Leaks of information regarding the highly secretive Trans-Pacific Partnership Agreement (TPP) negotiations have prompted Pirate Party Australia to call for a reclamation of Australian sovereignty.
The most recent leak, published by KEI Online, show that while the United States negotiators publicly said they would be pushing for protection of fair use, the US and Australia were advocating for stricter limitations to copyright exceptions.
Other negotiating parties present – New Zealand, Chile, Malaysia, Brunei and Vietnam – put forward proposals that would allow exceptions and limitations to copyright and technological protection measures, and the extension of those exceptions into the “digital environment.” Both of these proposals were opposed by the US and Australia.
“It appears our negotiators are refusing to stand up to the US,” said Brendan Molloy, Secretary of Pirate Party Australia. “The fact that Australian negotiators are constantly siding with the United States despite strong objections from within Australia and from other countries is a great concern. We hoped that our negotiators would have learned from the defeat of the Anti-Counterfeiting Trade Agreement in the European Union, but the TPP contains many of the same provisions as ACTA, and in some cases goes even further.”
“This matter transcends our position on copyright – it is about maintaining our ability to reform our own laws. Each time we sign and ratify a new international agreement, we give away our right to reform our own laws. It seems the Australian negotiators are refusing to accept that taking the United States’ approach to trade agreements is not in Australia’s best interests.”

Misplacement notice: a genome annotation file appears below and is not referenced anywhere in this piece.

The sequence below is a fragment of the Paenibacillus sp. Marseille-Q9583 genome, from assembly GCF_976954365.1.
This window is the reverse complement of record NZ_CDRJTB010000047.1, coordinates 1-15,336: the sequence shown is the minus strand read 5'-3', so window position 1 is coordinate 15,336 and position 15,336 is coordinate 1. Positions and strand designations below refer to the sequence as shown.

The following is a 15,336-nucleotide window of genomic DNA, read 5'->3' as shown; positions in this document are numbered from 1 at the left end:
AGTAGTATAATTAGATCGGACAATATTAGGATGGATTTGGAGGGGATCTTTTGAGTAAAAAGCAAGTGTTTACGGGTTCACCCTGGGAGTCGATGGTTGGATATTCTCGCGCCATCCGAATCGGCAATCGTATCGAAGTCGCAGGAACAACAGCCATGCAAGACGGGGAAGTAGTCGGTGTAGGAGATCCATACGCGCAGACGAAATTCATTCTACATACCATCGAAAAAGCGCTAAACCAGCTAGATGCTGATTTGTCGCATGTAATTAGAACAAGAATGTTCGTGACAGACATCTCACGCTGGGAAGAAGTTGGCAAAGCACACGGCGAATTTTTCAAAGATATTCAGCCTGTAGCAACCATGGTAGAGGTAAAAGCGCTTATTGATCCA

Pirate Party Australia has been continually critical of the manner in which international agreements have been negotiated, and has attended several meetings, including the eleventh round stakeholder’s event in Melbourne. The Party has also assisted the Californian Pirate Party in presenting at the twelfth round in San Diego, and is encouraging other US Pirate Parties to present at the upcoming meetings in Leesburg, Virginia.
“At the moment we only have leaks to critique. The negotiating process is very secretive – as with ACTA and the Malaysia-Australia Free Trade Agreement we won’t be shown the final text until after it is signed. This lack of transparency is simply not good enough in a free and democratic society. There is no reason for such exclusion of citizens when deciding which international obligations Australia should subscribe to,” continued Mr Molloy.
“The TPP is much harder to campaign against than ACTA. We don’t have the same population density or interest in civil liberties in the Pacific as the EU, so protests and similar action will be difficult. However, we are putting up as much resistance as we can and are encouraging other groups in affected countries to do the same,” he concluded.
Pirate Party Australia is also running a senate petition regarding the proposals of the National Security Inquiry here: http://pirateparty.org.au/natsecinquiry-petition.